The River Nile has dozens of tributaries, down to the tiniest streams and rivulets. But the largest of them all is the Blue Nile, which flows from Ethiopia’s Lake Tana and joins the White Nile in Sudan, where it contributes about 85 percent of the water that makes up the main Nile. It’s also crucial to almost every aspect of life in Ethiopia; some 32 percent of the country lies in the Nile Basin and about forty percent of the population lives there. The Blue Nile is facing serious threats. Deforestation, overgrazing and erosion from agriculture are causing the river to silt up dangerously, adding to the threat of flooding in downstream countries. In addition, Ethiopia’s rapidly growing population is straining the available water.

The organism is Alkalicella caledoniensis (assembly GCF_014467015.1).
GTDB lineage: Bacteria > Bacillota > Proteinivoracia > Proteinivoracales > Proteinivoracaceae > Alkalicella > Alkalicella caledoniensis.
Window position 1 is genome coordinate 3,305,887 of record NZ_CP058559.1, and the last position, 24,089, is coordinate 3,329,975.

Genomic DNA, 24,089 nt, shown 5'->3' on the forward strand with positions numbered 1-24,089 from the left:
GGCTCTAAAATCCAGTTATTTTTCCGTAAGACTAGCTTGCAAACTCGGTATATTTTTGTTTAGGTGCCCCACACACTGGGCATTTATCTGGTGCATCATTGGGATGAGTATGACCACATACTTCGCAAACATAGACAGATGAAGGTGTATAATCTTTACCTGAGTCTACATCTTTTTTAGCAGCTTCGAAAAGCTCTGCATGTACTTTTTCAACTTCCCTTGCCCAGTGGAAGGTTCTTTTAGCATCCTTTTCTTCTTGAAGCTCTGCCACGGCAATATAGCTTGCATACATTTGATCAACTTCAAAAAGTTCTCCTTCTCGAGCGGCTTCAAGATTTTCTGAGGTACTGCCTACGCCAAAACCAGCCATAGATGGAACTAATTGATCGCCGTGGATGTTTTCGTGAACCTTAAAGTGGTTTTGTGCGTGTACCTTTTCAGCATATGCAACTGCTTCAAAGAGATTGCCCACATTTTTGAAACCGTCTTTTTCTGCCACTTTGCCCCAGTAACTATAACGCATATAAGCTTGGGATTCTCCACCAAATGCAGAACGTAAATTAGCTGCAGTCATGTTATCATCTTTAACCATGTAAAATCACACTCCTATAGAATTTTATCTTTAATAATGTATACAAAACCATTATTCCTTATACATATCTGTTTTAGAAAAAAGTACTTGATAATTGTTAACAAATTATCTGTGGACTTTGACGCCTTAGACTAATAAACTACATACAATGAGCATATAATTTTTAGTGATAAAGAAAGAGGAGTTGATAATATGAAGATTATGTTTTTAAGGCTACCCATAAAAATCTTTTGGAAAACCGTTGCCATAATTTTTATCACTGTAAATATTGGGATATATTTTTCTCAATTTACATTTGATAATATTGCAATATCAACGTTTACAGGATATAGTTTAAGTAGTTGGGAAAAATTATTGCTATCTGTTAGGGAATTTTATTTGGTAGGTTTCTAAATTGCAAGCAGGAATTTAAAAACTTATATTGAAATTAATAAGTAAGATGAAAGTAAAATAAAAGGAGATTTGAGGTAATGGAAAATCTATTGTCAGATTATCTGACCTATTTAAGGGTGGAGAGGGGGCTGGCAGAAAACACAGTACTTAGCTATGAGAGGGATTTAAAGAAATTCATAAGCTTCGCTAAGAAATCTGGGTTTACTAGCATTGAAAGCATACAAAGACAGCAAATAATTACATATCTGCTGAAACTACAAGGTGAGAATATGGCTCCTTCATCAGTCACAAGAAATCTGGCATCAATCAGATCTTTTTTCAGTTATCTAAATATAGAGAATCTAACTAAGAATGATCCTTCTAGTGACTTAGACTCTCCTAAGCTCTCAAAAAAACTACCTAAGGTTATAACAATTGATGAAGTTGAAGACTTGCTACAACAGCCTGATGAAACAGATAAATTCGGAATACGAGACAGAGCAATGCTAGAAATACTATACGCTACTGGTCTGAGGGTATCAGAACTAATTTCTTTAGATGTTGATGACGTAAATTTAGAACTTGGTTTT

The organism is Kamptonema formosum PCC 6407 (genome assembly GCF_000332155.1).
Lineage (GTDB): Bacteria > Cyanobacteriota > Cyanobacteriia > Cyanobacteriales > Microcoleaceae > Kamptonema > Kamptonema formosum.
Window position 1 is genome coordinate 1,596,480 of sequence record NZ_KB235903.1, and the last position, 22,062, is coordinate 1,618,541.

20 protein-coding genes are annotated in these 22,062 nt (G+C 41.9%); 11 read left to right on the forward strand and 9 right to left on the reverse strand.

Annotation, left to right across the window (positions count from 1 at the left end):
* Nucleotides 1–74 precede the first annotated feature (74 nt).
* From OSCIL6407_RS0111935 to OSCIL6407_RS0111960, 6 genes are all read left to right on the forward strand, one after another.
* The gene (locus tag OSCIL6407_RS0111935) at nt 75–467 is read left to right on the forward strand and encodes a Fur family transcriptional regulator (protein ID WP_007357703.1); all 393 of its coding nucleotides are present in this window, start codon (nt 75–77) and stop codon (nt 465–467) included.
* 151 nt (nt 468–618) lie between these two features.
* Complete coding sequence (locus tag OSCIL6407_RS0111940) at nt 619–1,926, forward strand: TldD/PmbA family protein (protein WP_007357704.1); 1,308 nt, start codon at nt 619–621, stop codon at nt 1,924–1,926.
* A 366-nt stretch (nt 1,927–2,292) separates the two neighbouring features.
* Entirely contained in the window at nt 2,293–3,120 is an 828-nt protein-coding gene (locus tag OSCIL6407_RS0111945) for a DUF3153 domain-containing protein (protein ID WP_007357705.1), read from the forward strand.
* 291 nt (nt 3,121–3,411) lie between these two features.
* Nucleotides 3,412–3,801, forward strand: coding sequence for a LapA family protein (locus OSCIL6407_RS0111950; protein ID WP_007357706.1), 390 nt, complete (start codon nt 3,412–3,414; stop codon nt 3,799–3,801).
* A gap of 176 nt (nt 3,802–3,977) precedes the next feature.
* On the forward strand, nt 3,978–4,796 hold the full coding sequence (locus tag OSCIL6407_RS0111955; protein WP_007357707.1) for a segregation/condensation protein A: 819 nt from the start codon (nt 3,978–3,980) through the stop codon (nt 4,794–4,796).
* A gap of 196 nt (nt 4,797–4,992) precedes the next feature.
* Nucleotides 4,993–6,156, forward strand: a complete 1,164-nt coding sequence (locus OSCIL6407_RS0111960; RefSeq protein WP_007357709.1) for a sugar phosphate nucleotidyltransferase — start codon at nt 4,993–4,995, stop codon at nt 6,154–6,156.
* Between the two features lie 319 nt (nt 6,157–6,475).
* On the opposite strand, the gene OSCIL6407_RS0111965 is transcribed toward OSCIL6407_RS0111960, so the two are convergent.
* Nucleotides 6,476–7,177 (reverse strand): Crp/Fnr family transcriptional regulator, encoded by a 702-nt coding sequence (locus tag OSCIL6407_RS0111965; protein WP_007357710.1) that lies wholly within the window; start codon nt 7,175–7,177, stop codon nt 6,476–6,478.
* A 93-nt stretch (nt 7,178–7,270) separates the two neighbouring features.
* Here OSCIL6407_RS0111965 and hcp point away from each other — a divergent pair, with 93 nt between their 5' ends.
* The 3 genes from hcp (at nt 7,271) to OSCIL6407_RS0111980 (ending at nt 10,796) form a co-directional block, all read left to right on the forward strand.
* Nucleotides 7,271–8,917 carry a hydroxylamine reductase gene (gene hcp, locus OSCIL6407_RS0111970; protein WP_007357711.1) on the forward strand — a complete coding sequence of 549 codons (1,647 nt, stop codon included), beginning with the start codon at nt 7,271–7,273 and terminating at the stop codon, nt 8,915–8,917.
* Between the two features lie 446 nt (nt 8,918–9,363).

Ethiopia and the Nile Basin Initiative: Benefits of cooperation